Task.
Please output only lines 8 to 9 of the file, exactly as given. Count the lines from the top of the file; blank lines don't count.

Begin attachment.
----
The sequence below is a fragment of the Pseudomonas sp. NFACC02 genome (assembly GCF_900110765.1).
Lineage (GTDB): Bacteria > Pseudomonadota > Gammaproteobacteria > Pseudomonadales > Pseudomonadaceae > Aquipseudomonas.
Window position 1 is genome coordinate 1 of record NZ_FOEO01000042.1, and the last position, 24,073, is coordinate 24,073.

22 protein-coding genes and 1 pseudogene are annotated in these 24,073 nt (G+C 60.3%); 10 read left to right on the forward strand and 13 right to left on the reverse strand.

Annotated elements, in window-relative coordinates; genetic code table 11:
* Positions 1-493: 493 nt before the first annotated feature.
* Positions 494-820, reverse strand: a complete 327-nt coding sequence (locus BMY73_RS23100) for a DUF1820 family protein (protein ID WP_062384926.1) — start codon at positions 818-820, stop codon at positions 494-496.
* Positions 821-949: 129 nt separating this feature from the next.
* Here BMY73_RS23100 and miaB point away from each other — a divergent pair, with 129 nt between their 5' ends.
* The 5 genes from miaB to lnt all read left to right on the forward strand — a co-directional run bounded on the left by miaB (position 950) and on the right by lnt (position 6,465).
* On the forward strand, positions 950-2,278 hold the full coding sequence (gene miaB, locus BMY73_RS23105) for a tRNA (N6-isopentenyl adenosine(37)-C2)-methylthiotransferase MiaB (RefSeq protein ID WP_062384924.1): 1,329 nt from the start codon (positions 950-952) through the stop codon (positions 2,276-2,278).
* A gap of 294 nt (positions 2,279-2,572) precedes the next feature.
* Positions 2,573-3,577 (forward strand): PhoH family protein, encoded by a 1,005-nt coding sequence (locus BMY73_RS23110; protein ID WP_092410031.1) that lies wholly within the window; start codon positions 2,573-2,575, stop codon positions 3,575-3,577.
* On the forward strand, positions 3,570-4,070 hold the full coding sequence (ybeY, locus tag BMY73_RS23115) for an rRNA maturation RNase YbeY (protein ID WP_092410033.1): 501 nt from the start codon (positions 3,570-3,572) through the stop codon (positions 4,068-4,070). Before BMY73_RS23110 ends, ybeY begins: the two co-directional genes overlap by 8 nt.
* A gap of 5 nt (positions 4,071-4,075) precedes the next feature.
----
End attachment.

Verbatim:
* Positions 821-949: 129 nt separating this feature from the next.
* Here BMY73_RS23100 and miaB point away from each other — a divergent pair, with 129 nt between their 5' ends.